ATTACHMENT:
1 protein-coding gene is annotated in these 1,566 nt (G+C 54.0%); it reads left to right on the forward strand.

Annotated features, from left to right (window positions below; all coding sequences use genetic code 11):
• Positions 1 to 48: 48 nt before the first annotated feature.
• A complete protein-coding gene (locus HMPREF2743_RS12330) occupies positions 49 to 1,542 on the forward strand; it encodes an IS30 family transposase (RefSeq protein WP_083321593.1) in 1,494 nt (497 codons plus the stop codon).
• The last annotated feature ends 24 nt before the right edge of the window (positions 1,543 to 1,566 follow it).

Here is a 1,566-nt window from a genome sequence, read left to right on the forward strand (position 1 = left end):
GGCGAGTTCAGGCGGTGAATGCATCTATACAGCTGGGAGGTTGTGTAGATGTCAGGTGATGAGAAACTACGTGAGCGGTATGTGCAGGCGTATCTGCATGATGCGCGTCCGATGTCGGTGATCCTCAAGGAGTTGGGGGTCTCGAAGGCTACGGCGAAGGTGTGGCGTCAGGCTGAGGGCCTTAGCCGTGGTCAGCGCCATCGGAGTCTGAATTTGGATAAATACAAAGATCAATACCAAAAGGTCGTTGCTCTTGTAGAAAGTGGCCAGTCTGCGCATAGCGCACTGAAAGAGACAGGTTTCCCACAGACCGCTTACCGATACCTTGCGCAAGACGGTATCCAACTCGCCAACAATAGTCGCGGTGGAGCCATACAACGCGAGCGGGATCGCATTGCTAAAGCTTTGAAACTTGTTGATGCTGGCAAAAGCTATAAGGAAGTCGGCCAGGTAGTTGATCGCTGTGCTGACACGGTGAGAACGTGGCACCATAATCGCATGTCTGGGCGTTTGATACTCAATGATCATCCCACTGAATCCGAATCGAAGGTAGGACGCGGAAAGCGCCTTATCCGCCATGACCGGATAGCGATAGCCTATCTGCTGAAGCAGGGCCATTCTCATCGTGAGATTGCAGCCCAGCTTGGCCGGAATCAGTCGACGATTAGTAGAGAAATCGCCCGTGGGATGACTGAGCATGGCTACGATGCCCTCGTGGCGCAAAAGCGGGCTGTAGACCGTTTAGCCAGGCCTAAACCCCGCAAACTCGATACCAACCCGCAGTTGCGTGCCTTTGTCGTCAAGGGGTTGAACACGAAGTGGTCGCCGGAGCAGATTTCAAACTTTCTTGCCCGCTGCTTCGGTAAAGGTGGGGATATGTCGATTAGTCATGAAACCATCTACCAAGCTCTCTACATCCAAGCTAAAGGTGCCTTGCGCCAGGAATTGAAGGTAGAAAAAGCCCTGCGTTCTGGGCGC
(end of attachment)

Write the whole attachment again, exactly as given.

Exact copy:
1 protein-coding gene is annotated in these 1,566 nt (G+C 54.0%); it reads left to right on the forward strand.

Annotated features, from left to right (window positions below; all coding sequences use genetic code 11):
• Positions 1 to 48: 48 nt before the first annotated feature.
• A complete protein-coding gene (locus HMPREF2743_RS12330) occupies positions 49 to 1,542 on the forward strand; it encodes an IS30 family transposase (RefSeq protein WP_083321593.1) in 1,494 nt (497 codons plus the stop codon).
• The last annotated feature ends 24 nt before the right edge of the window (positions 1,543 to 1,566 follow it).

Here is a 1,566-nt window from a genome sequence, read left to right on the forward strand (position 1 = left end):
GGCGAGTTCAGGCGGTGAATGCATCTATACAGCTGGGAGGTTGTGTAGATGTCAGGTGATGAGAAACTACGTGAGCGGTATGTGCAGGCGTATCTGCATGATGCGCGTCCGATGTCGGTGATCCTCAAGGAGTTGGGGGTCTCGAAGGCTACGGCGAAGGTGTGGCGTCAGGCTGAGGGCCTTAGCCGTGGTCAGCGCCATCGGAGTCTGAATTTGGATAAATACAAAGATCAATACCAAAAGGTCGTTGCTCTTGTAGAAAGTGGCCAGTCTGCGCATAGCGCACTGAAAGAGACAGGTTTCCCACAGACCGCTTACCGATACCTTGCGCAAGACGGTATCCAACTCGCCAACAATAGTCGCGGTGGAGCCATACAACGCGAGCGGGATCGCATTGCTAAAGCTTTGAAACTTGTTGATGCTGGCAAAAGCTATAAGGAAGTCGGCCAGGTAGTTGATCGCTGTGCTGACACGGTGAGAACGTGGCACCATAATCGCATGTCTGGGCGTTTGATACTCAATGATCATCCCACTGAATCCGAATCGAAGGTAGGACGCGGAAAGCGCCTTATCCGCCATGACCGGATAGCGATAGCCTATCTGCTGAAGCAGGGCCATTCTCATCGTGAGATTGCAGCCCAGCTTGGCCGGAATCAGTCGACGATTAGTAGAGAAATCGCCCGTGGGATGACTGAGCATGGCTACGATGCCCTCGTGGCGCAAAAGCGGGCTGTAGACCGTTTAGCCAGGCCTAAACCCCGCAAACTCGATACCAACCCGCAGTTGCGTGCCTTTGTCGTCAAGGGGTTGAACACGAAGTGGTCGCCGGAGCAGATTTCAAACTTTCTTGCCCGCTGCTTCGGTAAAGGTGGGGATATGTCGATTAGTCATGAAACCATCTACCAAGCTCTCTACATCCAAGCTAAAGGTGCCTTGCGCCAGGAATTGAAGGTAGAAAAAGCCCTGCGTTCTGGGCGC